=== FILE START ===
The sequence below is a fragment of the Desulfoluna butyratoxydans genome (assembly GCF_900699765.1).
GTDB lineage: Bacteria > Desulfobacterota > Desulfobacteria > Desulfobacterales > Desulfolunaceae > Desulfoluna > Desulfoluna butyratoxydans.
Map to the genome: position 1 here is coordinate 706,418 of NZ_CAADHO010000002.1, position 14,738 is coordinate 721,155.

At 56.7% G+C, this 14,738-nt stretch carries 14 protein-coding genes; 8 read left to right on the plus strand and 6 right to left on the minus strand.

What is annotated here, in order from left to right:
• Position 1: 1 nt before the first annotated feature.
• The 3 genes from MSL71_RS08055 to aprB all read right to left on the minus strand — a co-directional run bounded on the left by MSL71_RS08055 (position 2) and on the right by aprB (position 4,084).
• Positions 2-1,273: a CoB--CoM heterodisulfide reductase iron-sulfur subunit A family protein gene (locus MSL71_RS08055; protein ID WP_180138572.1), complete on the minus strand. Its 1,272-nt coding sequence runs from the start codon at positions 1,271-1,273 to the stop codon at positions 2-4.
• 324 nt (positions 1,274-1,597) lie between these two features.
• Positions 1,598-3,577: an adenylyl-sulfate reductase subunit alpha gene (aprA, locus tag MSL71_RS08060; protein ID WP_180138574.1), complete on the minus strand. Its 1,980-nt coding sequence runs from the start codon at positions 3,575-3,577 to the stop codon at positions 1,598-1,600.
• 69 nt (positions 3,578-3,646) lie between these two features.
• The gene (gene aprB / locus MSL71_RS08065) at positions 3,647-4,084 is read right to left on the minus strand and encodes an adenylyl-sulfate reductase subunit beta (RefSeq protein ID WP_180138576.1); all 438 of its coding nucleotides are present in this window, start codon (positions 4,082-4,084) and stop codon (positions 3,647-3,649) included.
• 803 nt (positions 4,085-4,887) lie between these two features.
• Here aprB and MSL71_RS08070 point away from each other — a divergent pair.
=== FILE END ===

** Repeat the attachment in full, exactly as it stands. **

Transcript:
The sequence below is a fragment of the Desulfoluna butyratoxydans genome (assembly GCF_900699765.1).
GTDB lineage: Bacteria > Desulfobacterota > Desulfobacteria > Desulfobacterales > Desulfolunaceae > Desulfoluna > Desulfoluna butyratoxydans.
Map to the genome: position 1 here is coordinate 706,418 of NZ_CAADHO010000002.1, position 14,738 is coordinate 721,155.

At 56.7% G+C, this 14,738-nt stretch carries 14 protein-coding genes; 8 read left to right on the plus strand and 6 right to left on the minus strand.

What is annotated here, in order from left to right:
• Position 1: 1 nt before the first annotated feature.
• The 3 genes from MSL71_RS08055 to aprB all read right to left on the minus strand — a co-directional run bounded on the left by MSL71_RS08055 (position 2) and on the right by aprB (position 4,084).
• Positions 2-1,273: a CoB--CoM heterodisulfide reductase iron-sulfur subunit A family protein gene (locus MSL71_RS08055; protein ID WP_180138572.1), complete on the minus strand. Its 1,272-nt coding sequence runs from the start codon at positions 1,271-1,273 to the stop codon at positions 2-4.
• 324 nt (positions 1,274-1,597) lie between these two features.
• Positions 1,598-3,577: an adenylyl-sulfate reductase subunit alpha gene (aprA, locus tag MSL71_RS08060; protein ID WP_180138574.1), complete on the minus strand. Its 1,980-nt coding sequence runs from the start codon at positions 3,575-3,577 to the stop codon at positions 1,598-1,600.
• 69 nt (positions 3,578-3,646) lie between these two features.
• The gene (gene aprB / locus MSL71_RS08065) at positions 3,647-4,084 is read right to left on the minus strand and encodes an adenylyl-sulfate reductase subunit beta (RefSeq protein ID WP_180138576.1); all 438 of its coding nucleotides are present in this window, start codon (positions 4,082-4,084) and stop codon (positions 3,647-3,649) included.
• 803 nt (positions 4,085-4,887) lie between these two features.
• Here aprB and MSL71_RS08070 point away from each other — a divergent pair.